Annese v. U.S. Xpress, Inc.
United States District Court for the Western District of Oklahoma
December 28, 2017, Decided; December 28, 2017, Filed
Case No. CIV-17-655-C
MEMORANDUM OPINION AND ORDER
Now before the Court is Defendant U.S. Xpress, Inc.’s (“U.S. Xpress”) Motion for Judgment on the Pleadings on Plaintiff’s Direct Negligence Claims. (Dkt. No. 14.) Plaintiff has responded and the Motion is now at issue.
On March 9, 2016, Defendant Anders was driving a tractor-trailer owned by U.S. Xpress in Oklahoma City, Oklahoma. Plaintiff alleges Defendant Anders and Plaintiff were side-by-side in left-turn lanes and Defendant Anders entered into Plaintiff’s lane, striking her vehicle and fleeing from the scene of the accident. U.S. Xpress admitted in the Answer that Defendant Anders was acting within the course and scope of his employment while driving the tractor-trailer provided to him by U.S. Xpress. Plaintiff alleges U.S. Xpress is vicariously liable for the negligent actions of Defendant Anders under a respondeat superior or vicarious [*2] liability theory. Plaintiff also asserts a negligent entrustment claim, arguing U.S. Xpress knew or should have known Defendant Anders was an incompetent driver.
U.S. Xpress asserts this Motion pursuant to Fed. R. Civ. P. 12(c), which “is treated as a motion to dismiss under Fed. R. Civ. P. 12(b)(6).” Mock v. T.G. & Y. Stores Co., 971 F.2d 522, 528 (10th Cir. 1992). Thus, U.S. Xpress’s Motion will be evaluated under the familiar 12(b)(6) standard. In ruling on a motion to dismiss for failure to state a claim, “courts should look to the specific allegations in the complaint to determine whether they plausibly support a legal claim for relief.” Alvarado v. KOB-TV, L.L.C., 493 F.3d 1210, 1215 n.2 (10th Cir. 2007) (citing Bell Atl. Corp. v. Twombly, 550 U.S. 544, 555, 127 S. Ct. 1955, 167 L. Ed. 2d 929 (2007), and Erickson v. Pardus, 551 U.S. 89, 127 S. Ct. 2197, 167 L. Ed. 2d 1081 (2007)). For purposes of this analysis, the Court assumes that all well-pleaded facts contained in the Amended Petition are true, views those facts in a light most favorable to the non-moving party, and resolves all reasonable inferences in the non-moving party’s favor. Seamons v. Snow, 84 F.3d 1226, 1231-32 (10th Cir. 1996).
U.S. Xpress argues Jordan v. Cates, 1997 OK 9, 935 P.2d 289, and its progeny precludes Plaintiff from asserting the negligent entrustment claim while also bringing a respondeat superior claim in which U.S. Xpress admits Defendant Anders was acting within the scope and course of his employment. Claims of negligent hiring, retention, or supervision are often not permitted to proceed when the employer has admitted the [*3] employee was acting in the scope of employment in regard to a respondeat superior claim. See Cardenas v. Ori, No. CIV-14-386-R, 2015 U.S. Dist. LEXIS 61018, 2015 WL 2213510 (W.D. Okla. May 11, 2015); Barnes v. W. Express, Inc., CIV-14-574-R, 2015 U.S. Dist. LEXIS 59650, 2015 WL 2131353 (W.D. Okla. May 7, 2015); Dowuona-Hammond v. Integris Health, No. CIV-10-965-C, 2011 U.S. Dist. LEXIS 3888, 2011 WL 134923 (W.D. Okla. January 14, 2011).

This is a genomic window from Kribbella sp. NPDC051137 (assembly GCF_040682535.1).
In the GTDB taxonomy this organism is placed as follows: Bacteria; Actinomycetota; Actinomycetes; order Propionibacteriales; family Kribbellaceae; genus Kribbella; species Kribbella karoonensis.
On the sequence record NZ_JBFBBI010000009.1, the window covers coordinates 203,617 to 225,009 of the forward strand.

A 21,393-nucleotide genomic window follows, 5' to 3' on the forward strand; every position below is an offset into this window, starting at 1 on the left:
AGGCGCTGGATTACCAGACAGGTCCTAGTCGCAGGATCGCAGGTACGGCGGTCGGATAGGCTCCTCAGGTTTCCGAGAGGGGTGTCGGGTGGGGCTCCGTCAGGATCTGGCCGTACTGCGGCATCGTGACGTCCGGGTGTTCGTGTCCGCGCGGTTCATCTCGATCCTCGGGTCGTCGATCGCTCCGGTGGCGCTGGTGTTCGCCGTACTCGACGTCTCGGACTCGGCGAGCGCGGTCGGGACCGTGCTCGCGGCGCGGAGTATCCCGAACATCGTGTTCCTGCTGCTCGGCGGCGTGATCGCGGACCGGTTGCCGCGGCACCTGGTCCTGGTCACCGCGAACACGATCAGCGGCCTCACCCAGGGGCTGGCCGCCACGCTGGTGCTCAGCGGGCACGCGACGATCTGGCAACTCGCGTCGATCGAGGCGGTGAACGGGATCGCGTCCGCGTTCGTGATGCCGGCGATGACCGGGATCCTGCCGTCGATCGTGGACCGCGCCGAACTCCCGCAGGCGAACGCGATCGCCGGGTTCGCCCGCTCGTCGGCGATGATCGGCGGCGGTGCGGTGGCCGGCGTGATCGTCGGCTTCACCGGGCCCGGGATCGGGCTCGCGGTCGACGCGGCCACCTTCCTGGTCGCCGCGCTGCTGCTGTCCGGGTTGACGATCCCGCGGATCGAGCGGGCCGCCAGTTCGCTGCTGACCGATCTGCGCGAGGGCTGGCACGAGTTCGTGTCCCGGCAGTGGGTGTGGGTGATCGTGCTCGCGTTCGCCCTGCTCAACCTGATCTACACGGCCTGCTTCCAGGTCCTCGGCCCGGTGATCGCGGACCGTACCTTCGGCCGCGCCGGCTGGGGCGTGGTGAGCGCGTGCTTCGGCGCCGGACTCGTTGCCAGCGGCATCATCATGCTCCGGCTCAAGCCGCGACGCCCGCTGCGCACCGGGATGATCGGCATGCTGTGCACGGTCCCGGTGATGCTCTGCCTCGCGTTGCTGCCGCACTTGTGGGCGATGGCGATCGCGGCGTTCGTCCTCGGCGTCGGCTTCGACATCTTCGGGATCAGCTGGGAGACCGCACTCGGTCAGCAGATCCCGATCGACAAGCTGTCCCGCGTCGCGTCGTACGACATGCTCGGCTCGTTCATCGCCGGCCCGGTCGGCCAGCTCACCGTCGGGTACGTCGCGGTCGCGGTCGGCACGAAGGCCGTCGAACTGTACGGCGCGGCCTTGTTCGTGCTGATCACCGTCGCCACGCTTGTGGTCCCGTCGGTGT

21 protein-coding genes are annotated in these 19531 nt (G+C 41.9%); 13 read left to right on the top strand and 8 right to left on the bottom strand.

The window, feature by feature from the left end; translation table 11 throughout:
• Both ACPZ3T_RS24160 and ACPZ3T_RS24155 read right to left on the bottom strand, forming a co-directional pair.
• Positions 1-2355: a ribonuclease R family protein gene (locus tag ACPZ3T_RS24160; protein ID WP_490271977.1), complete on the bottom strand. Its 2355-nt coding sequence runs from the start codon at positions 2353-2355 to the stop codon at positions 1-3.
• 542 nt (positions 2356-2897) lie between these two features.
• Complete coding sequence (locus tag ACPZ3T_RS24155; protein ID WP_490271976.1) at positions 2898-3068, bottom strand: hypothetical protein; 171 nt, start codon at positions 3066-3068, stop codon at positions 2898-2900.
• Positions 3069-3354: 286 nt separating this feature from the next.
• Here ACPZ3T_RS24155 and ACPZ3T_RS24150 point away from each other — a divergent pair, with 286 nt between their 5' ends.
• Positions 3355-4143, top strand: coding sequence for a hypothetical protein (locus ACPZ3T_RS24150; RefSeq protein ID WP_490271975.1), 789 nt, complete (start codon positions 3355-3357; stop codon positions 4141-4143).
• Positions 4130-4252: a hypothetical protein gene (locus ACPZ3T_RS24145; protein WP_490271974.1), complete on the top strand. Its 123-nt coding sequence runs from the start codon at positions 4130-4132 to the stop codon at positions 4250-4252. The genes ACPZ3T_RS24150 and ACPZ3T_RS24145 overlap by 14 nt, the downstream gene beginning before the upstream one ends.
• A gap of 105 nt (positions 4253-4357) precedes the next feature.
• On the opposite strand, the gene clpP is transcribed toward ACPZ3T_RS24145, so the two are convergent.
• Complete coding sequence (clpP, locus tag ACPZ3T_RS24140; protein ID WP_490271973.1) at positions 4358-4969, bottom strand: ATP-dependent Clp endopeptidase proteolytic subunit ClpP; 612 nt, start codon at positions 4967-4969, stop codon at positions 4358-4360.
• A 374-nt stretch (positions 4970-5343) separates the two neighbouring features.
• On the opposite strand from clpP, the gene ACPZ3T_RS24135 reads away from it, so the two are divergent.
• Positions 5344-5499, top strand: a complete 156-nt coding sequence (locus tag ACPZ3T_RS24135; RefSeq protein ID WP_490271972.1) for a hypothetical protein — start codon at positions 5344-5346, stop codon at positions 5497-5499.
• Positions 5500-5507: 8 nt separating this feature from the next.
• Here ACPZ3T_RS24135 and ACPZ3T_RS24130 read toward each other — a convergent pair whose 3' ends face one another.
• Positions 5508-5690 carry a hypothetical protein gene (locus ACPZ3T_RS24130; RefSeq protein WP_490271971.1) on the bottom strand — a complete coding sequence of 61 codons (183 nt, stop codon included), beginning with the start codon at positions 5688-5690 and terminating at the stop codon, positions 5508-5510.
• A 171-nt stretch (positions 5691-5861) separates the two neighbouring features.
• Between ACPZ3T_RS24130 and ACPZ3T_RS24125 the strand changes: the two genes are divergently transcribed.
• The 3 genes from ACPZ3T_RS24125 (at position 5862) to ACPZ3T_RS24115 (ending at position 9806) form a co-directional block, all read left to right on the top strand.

However, in Hunter v. New York Marine and General Ins. Co., No. CIV-16-1113-W, 2017 U.S. Dist. LEXIS 160171 (W.D. Okla. Jan. 18, 2017), the court was presented with a motion for judgment on the pleadings and conducted a case analysis, concluding the trucking company was not entitled to judgment on the identical question presented here regarding vicarious liability. The Hunter opinion concludes the two theories are “separate and independent theor[ies] of relief that may be actionable despite [the trucking company’s] stipulation that [employee] was acting within the course and scope of his employment at the time of the accident.” Id. at 9; see alsoSheffer v. Carolina Forge Co., L.L.C., 2013 OK 48, 306 P.3d 544; Anaya v. Hutto et al., CIV-16-1030-HE, 2016 U.S. Dist. LEXIS 167364 (W.D. Okla. Dec. 5, 2016); Snyder v. Moore et al., CIV-15-865-HE, 2017 U.S. Dist. LEXIS 181594 (W.D. Okla. March 16, 2017).
As demonstrated in Plaintiff’s brief, Oklahoma state and federal courts have recently narrowed the interpretation of Jordan and when considered with Sheffer, have concluded there [*4] is at least the possibility for a plaintiff to make out separate claims for vicarious liability and negligent entrustment when the employer admits the employee was acting within the scope and course of his employment. The Court finds it would not be proper to grant judgment as a matter of law at this time. The Motion is denied.
For the reasons stated above, U.S. Xpress’s Motion for Judgment on the Pleadings on Plaintiff’s Direct Negligence Claims (Dkt. No. 14) is DENIED.
IT IS SO ORDERED this 28th day of December, 2017.
/s/ Robin J. Cauthron
ROBIN J. CAUTHRON
United States District Judge